One of the biggest lessons (and challenges) for me has been on letting go. Some were easy to let go, some happened naturally and some were difficult to let go, like The Sunday Book Club or #TSBC. A twitter-based book chat, I had co-founded #TSBC in 2012 and had been a part of it since then. But for the last year and so, I hadn’t been active on or contributed to #TSBC due to work commitments initially and later due to Amma’s illness. I had thought that I would be able to pick up after her passing passed away, but that didn’t happen and that’s when I knew that I had to let go. I quit #TSBC in September 2018, and though I miss #TSBC terribly, the enormous sense of relief at letting go far outweighs difficult and painful decision of quitting #TSBC.
… later, I begin with a confession — I almost didn’t write this 8th anniversary post.
Reason? I have hardly blogged this past year managing only 18 posts, 11 of which were written in the months of June and July 2017 and the remaining 7 spread out over the remaining 10 months.
For this reason alone, I didn’t feel that my 8th blog anniversary deserved the usual blog post to mark this milestone. The blog anniversary (June 2) came and went, but I couldn’t ignore the niggling thought that maybe, I should reconsider writing that anniversary post. After all, while the blog anniversary was a milestone or the ‘destination’, the posts were always about the journey to that destination, and it was important to record that journey. So I finally got down to writing the blog anniversary post, and here I am with it, albeit 10 days late.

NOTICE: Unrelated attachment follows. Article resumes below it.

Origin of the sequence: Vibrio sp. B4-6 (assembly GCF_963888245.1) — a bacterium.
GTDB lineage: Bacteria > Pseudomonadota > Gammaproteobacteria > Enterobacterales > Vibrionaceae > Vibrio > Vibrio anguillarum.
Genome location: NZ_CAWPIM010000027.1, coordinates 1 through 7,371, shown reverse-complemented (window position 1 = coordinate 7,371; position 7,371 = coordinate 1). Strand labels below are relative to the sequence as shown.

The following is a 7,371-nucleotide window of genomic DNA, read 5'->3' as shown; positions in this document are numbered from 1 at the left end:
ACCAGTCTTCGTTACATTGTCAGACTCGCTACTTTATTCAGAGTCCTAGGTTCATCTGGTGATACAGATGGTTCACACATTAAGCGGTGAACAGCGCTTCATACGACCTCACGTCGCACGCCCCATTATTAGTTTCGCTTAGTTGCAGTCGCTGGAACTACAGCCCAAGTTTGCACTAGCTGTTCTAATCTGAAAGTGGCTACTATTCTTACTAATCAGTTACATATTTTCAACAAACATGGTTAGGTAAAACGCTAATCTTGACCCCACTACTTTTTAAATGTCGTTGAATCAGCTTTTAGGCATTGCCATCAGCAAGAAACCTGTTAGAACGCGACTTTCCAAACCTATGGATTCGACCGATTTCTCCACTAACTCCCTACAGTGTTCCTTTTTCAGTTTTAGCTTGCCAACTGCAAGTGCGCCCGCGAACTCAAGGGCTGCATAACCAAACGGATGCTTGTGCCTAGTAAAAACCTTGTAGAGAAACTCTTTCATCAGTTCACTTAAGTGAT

To be honest, this post is less about the blog and blogging or the reasons why I didn’t blog or wasn’t able to blog (actually, I was writing blog posts; I was just not publishing them). This is more about what I did this year some of which will get written about eventually here !
I have never waited as much for a year to begin as I did for you.
I have never waited as much for a year to end as I have done for you.
Dear 2017, you were not what I wanted or expected you to be. Everything that I hoped to go right passed me by and everything that had to go wrong stayed right back with me. Tragic deaths of friends, illness in the family, health scares, and more shook up my life as I know it. In other words, you epitomised my favourite quote.
Just when I knew all the answers to life’s questions, the questions changed. ~ Anonymous
And in all the disappointments, unhappiness, turbulence and heartbreak that you brought with you this year, you imparted valuable lessons. Lessons that were sometimes gentle and subtle, sometimes rammed down my throat, and sometimes delivered with a rap on my knuckles.
As your year comes to an end (and I can’t wait to bid you goodbye !), I want to sum up what you were for me with a focus on the important lessons you taught, rather than on all the negative things you brought.